Taking Control of Seasonal Allergies

Updated 4/5/21

Does your child have the sniffles? There are ways to tell if they are symptoms of allergies in kids. Here’s what to look for and practical tips for managing childhood allergies.

If your child gets a runny nose, itchy eyes and tickly throat in certain times of year, they’re likely suffering from seasonal allergies, often called hay fever. One symptom not typically associated with hay fever is an actual fever, so if your child runs a fever, that probably means it’s something else.

“Children suffering from springtime allergies tend to be more itchy and sneezy than when they are sick with a fever from an infection,” says Tricia Lee, MD, a pediatric allergist and immunologist. “Generally allergy symptoms also persist throughout a season over weeks as opposed to an infection like a cold which can resolve in a few days.”

Mother helping child blow nose

What causes allergies in kids?

Allergies occur when an overactive immune system goes into action against normally harmless substances like pollen from grasses, weeds and trees. Allergies often start in childhood and continue into adulthood. Fortunately, certain therapies can help control some symptoms, and most can be managed and controlled with help from your child’s pediatrician. If symptoms become hard to manage despite common allergy treatments, then an allergist may consider allergy testing and if positive, allergy shots can help train the immune system to be less reactive.

One way to tell if your child is suffering from seasonal allergies is if chronic cold-like symptoms return around the same time each year and last more than a week or two.

Is it a cold, an allergy or asthma?

For some children, they’re at their worst in the spring when trees are pollinating; for others, it’s in the fall when grasses are pollinating.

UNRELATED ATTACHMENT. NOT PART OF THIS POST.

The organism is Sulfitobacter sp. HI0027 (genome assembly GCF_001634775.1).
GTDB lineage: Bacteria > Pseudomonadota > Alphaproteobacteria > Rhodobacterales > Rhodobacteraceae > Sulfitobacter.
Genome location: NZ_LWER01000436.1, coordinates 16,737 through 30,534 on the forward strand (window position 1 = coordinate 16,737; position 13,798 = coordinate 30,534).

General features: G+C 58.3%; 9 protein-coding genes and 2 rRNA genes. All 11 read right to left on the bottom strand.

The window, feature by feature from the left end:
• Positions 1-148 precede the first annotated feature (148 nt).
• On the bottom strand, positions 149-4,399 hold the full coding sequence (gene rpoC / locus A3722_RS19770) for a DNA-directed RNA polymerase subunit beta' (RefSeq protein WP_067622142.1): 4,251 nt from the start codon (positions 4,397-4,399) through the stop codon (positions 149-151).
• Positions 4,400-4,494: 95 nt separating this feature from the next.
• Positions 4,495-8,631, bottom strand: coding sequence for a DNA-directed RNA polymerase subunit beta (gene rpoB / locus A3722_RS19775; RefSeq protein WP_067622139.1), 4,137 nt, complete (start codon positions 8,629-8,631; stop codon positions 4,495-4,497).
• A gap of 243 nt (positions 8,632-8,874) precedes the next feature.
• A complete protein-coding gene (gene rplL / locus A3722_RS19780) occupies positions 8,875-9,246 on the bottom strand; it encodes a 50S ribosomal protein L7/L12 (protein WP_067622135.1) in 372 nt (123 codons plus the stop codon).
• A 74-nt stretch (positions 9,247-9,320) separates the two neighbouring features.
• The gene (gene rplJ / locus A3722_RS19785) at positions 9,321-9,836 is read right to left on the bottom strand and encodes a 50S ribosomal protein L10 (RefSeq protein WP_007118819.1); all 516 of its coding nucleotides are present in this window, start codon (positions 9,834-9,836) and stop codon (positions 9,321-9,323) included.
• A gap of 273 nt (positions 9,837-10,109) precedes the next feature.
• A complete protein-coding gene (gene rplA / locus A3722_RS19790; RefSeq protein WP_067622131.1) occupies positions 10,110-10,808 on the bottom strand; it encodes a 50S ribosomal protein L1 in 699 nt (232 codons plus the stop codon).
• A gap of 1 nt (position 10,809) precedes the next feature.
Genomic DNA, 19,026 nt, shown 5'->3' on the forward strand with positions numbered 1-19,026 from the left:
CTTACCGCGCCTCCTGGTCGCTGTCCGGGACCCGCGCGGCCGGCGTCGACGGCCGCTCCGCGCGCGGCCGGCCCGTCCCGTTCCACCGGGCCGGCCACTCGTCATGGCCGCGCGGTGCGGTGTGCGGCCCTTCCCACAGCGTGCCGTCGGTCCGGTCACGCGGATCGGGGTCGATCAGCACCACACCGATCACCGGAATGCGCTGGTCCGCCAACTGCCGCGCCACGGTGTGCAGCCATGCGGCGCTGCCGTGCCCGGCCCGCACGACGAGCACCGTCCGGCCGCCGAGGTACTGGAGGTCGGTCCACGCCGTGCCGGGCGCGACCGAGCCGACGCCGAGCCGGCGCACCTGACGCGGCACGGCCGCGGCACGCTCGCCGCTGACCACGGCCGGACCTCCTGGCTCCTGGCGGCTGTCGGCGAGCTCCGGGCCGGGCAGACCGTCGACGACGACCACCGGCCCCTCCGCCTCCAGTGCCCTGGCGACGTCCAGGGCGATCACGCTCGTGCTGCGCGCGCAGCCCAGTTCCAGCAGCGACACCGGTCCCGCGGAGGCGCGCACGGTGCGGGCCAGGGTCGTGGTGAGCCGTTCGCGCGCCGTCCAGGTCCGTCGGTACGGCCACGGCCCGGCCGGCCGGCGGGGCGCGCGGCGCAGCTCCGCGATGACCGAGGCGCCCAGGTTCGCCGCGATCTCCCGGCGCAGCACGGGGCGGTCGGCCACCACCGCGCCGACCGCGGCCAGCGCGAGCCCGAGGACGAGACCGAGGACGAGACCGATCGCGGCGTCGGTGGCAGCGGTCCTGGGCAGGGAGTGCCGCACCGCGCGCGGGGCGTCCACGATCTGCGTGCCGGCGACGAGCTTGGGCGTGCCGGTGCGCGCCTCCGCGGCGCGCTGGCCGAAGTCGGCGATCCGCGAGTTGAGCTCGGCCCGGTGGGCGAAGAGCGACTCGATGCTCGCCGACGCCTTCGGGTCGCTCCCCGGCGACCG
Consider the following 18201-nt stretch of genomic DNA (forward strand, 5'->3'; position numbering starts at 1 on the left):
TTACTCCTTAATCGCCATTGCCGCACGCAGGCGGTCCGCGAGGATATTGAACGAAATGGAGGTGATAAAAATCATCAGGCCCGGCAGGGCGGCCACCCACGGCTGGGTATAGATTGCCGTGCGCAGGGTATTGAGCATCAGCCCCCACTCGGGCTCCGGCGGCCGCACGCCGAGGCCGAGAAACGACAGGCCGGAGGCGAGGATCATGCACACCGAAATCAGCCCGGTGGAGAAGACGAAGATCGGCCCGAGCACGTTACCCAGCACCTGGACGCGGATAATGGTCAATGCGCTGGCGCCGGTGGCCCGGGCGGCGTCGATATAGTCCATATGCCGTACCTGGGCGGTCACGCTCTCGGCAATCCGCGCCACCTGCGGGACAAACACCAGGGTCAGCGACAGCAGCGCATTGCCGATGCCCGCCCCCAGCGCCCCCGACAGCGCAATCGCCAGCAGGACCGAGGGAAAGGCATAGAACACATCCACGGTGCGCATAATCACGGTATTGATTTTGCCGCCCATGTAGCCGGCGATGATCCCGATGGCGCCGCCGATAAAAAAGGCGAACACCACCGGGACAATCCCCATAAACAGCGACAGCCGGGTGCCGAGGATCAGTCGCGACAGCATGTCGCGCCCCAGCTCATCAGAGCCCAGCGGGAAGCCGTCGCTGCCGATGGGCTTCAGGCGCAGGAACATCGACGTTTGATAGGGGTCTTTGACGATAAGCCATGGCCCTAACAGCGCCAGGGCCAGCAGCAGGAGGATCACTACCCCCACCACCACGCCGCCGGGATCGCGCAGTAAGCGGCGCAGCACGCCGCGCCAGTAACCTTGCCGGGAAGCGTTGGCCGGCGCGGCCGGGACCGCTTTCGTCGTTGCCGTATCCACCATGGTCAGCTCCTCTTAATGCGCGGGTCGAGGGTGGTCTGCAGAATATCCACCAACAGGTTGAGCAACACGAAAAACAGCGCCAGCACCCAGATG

Common allergy symptoms in kids include:

  • Runny nose
  • Sniffling
  • Sneezing
  • Wheezing
  • Watery, itchy eyes
  • Itchy ears and throat
  • Thin, clear nasal drainage that persists

Some less common symptoms include:

  • Patches of bumps or itchy, red skin that won’t go away
  • Hives (itchy skin eruptions that usually last for a few hours and may move to different parts of the body)
  • Headache
  • Fatigue
  • Nausea

If your child is wheezing or having breathing difficulty that seems to be triggered by allergies or other factors such as exercise, cold air or air pollution, it may also be asthma, a chronic disease that starts in the lungs. It’s a different condition than allergies (although many people with asthma also suffer from environmental allergies).

If you suspect your child might have asthma, make an appointment with your pediatrician as soon as possible. Asthma is manageable, but can be serious if left untreated.

How can I help manage my child’s allergy symptoms?

If your child is showing allergy symptoms, try to reduce their exposure to pollen and mold with some of these pediatrician-approved tips:

  • After coming inside from playing outside, have your child bathe their hair and body, then change into fresh, clean clothing. This will keep pollen off hair, skin and bedding.
  • Keep windows and outside doors shut during pollen seasons, and run air conditioning on low to continually clean the air in the home.
  • Don’t let your child play in moist outdoor areas, where mold can grow.
  • Your child should stay indoors when grass is being mowed and avoid playing in fields of tall grass. If they do go outside in the morning or on windy days, they should wear a mask.